Amid opposition, San Jose approves hotel’s use of San Pedro Square garage - San Jose Spotlight

January 17, 2020

 

 

Despite opposition from neighbors and downtown businesses, San Jose lawmakers approved a plan to allow guests of a proposed 19-story hotel with more than 200 rooms to park off-site at a public parking garage.

 

The arrangement approved Tuesday between the proposed Almaden Corner Hotel and the city to allow hotel guests to use up to 41 parking spaces in the public Market & San Pedro Square parking garage for 10 years. The deal comes with one 10-year renewal option. The off-site parking will be provided to hotel guests via a valet service.

 

The project includes 1,200 square feet of ground floor retail, according to city planning documents.

But some downtown residents worry the plan will strip the public of much-needed parking slots in the heart of downtown, where parking is already scarce, and worsen traffic.

 

“The (environmental report) stated that the hotel with virtually no parking will generate nearly 2,300 additional vehicle trips per day. That lot has been vacant for decades. Why the rush, why right now?” downtown San Jose resident Bill Souders said during the meeting. “If you approve this, you will be responsible for scarring our downtown forever.”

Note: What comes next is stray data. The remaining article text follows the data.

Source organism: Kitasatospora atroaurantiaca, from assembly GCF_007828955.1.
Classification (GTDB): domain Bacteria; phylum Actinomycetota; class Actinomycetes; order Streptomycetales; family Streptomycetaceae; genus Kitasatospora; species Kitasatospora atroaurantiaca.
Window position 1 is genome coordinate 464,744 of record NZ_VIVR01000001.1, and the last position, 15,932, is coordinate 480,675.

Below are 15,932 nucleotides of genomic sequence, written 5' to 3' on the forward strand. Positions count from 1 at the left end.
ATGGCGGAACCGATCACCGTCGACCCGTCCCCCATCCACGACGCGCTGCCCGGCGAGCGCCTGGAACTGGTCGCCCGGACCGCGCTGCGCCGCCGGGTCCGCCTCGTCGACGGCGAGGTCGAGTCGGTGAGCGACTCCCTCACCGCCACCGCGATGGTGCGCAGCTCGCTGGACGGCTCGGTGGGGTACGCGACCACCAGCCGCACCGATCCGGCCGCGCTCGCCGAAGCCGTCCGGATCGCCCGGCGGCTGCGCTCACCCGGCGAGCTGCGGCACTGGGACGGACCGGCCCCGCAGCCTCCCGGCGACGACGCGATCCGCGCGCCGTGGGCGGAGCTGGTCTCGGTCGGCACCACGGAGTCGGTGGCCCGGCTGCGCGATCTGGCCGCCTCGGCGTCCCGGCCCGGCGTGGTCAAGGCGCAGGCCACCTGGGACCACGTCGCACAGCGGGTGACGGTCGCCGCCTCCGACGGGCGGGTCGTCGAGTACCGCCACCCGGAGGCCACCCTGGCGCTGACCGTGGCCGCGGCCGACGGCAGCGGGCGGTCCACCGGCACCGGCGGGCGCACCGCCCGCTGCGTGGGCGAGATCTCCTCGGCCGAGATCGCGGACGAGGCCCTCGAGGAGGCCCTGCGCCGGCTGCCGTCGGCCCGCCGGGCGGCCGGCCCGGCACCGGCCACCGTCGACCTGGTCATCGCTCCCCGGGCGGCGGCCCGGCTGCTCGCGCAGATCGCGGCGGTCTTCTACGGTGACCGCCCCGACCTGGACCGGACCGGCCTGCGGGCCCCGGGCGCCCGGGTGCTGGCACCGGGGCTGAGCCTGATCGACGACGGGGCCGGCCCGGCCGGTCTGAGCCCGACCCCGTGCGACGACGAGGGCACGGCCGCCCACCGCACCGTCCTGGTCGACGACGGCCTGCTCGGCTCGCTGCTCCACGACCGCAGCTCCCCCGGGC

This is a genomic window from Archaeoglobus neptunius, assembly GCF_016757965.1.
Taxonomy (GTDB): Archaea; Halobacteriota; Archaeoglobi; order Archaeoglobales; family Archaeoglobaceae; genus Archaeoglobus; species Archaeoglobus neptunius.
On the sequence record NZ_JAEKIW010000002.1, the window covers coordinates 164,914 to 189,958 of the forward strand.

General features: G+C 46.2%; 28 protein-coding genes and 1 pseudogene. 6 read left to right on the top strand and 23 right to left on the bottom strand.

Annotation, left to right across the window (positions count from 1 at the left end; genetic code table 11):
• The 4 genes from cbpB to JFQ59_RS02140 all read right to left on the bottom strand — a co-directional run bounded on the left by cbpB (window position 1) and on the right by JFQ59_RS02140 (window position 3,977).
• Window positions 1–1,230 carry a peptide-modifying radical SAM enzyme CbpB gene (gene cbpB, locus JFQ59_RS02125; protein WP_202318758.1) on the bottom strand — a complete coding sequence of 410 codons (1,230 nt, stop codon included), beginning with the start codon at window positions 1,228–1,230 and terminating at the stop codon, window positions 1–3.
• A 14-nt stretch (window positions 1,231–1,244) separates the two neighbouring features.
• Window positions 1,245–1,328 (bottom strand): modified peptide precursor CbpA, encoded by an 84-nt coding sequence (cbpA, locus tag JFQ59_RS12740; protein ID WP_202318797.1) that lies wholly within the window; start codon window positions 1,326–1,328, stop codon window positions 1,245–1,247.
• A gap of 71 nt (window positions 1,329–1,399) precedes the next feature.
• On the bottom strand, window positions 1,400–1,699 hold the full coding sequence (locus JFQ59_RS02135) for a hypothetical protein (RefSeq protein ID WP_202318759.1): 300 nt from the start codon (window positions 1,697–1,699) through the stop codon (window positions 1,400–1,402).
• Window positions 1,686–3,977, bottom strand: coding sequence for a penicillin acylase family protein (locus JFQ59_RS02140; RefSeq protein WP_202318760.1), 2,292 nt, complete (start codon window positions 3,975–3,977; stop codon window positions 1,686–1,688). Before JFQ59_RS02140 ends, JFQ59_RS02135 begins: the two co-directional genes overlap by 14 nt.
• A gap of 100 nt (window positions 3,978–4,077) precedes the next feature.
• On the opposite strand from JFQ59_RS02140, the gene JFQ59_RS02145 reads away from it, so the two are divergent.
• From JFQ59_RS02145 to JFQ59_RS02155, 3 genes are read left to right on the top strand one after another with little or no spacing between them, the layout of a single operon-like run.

Eugenia Verbeckmoes, chair of the land development committee for the Axis Homeowners Association, also objected to the parking plan which calls for the private use of a public facility.

 

“We as taxpayers paid for that garage,” she wrote in a letter to the City Council. “We paid for it to be an amenity for the public — not a benefit for a private entity. It is improper to misappropriate a public resource for such a purpose.”

 

In response to the concerns, Mayor Sam Liccardo said that San Jose’s future will be less dependent on cars as the city pushes transportation solutions to get people out of their cars. The mayor added that it’s important to invest in a city that is “not built for cars, but built for people.”

 

“We’re anticipating a changing world in which we’re not going to be depending on parking,” Liccardo said. “It’s quite reasonable to believe in 10 or 15 years from now that there’s going to be a lot of empty parking garages in a lot of cities that are going to make a lot of folks scratch their heads about how they can better utilize space.”

 

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